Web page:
In the last post, Justice Quigley extended time in which to seek taxation under the Legal Profession Uniform Law (Vic) in unusual circumstances, by consent. Curiously, a funny little case from NSW provides an echo: Stoltz v Peter Skidmore of Phoenix Legal Consulting Pty Limited  NSWSC 1063 (funny choice of defendant, I must say, but Ms Stolz was unrepresented). Continue reading “How taxation is obtained out of time under the LPUL in NSW”
Davey v Costanzo Lawyers Ltd  VSC 449 is episode # c. 898 in my series about suits for fees, ‘Many a Slip Twixt Cup and Lip’.
A family law firm whose website modestly explains that they are the ‘best family lawyers’ sued its former client for professional costs and barristers’ fees for work done in 2018. They got default judgment for about $40,000 in June 2019, but they forgot to plead that they did the work set out in the bill, that being left to be inferred from the fact that they gave a bill.
In July 2019, a judicial registrar refused an application to set the default judgment aside. A Magistrate at Heidelberg, reviewing that decision, came to the same conclusion in August 2019. Then the plaintiff hired counsel and applied again to the same Magistrate to set aside the judgment, and she said no, again, in February 2020.
The lawyers had thrice claimed successfully that there was no merit at all in the client’s defence. But the client got a barrister, sought judicial review in the Supreme Court and jumped the arguable defence hurdle on the fourth attempt, clearing House v R in the same leap though it was strictly unnecessary to do so, and won on the basis that the complaint had been so badly pleaded that it did not make out a cause of action in debt, so that the default judgment was irregular and should have been set aside ex debito justitiae. Then she got costs.
The decision is also of interest in relation to the circumstances in which a second application to set aside a default judgment might succeed. Quigley J observed in dicta:
’36 The new or additional material argued before her Honour is set out above at . Her Honour was sceptical that the matters identified were new or different. However, insofar as it is necessary to make any observation in this regard, it is apparent that a more cogent formulation of the basis of the potential defence(s) [was] articulated in this second application before her Honour. In my view, this may be sufficient to provide a change in circumstances from the situation which pertained before the Court on the first occasion.’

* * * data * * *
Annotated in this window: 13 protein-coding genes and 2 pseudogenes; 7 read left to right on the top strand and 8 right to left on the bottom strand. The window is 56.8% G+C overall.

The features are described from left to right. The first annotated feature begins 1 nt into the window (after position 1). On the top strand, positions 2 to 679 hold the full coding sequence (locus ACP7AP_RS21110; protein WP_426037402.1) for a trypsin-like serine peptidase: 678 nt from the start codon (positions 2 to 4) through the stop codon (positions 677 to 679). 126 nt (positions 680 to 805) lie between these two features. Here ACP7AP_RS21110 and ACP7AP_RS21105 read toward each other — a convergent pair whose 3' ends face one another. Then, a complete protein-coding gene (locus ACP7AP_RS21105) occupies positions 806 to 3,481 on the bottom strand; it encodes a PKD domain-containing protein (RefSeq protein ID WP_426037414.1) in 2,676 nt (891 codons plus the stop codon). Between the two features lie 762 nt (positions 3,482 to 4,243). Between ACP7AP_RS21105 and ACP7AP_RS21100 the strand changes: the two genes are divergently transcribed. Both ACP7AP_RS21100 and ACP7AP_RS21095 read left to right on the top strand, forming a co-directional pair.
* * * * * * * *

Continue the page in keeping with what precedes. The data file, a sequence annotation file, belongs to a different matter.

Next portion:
In other words, if you’re represented competently the second time and you self-represented the first time, that might be enough. Continue reading “Supreme Court sets aside default judgment in Magistrates’ Court and refers the fees to taxation instead of remitting suit for fees”
In this post, I look at the law governing taxations of costs between lawyers and their clients, charged in litigation. It used to be that where the costs agreement was void, or it was disregarded for the purposes of the taxation because of material costs disclosure defaults, or there was no costs agreement which covered the relevant work, the taxation would proceed according to the relevant court scale.
In two cases (Shi and Re Jabe), the Court has found that scale is the appropriate basis for taxing costs in this situation. In others, where the Court considers that the client would not have done anything much differently had they obtained proper costs disclosure, and the costs charged were much the same as scale, or in accordance with what was being charged in a well-worked out market for a common kind of work, the Court has at an interlocutory stage told the lawyers that they can draw the bill of costs in taxable form by reference to the hourly rates in the void costs agreement, but that at the end of the day, the enquiry is what is fair and reasonable according to the criteria in s. 172 of the Legal Profession Uniform Law, noting also the considerations which may be taken into account in s. 200.
In other words, though the bill need not necessarily be drawn on scale anymore, nor is there the comfort that the lawyers will get at least scale. They might get significantly less than scale. Indeed, though I don’t know of it having been argued yet, they might get nothing, because, had the client been given proper disclosure they would never have embarked on the expensive exercise from which they gained no advantage.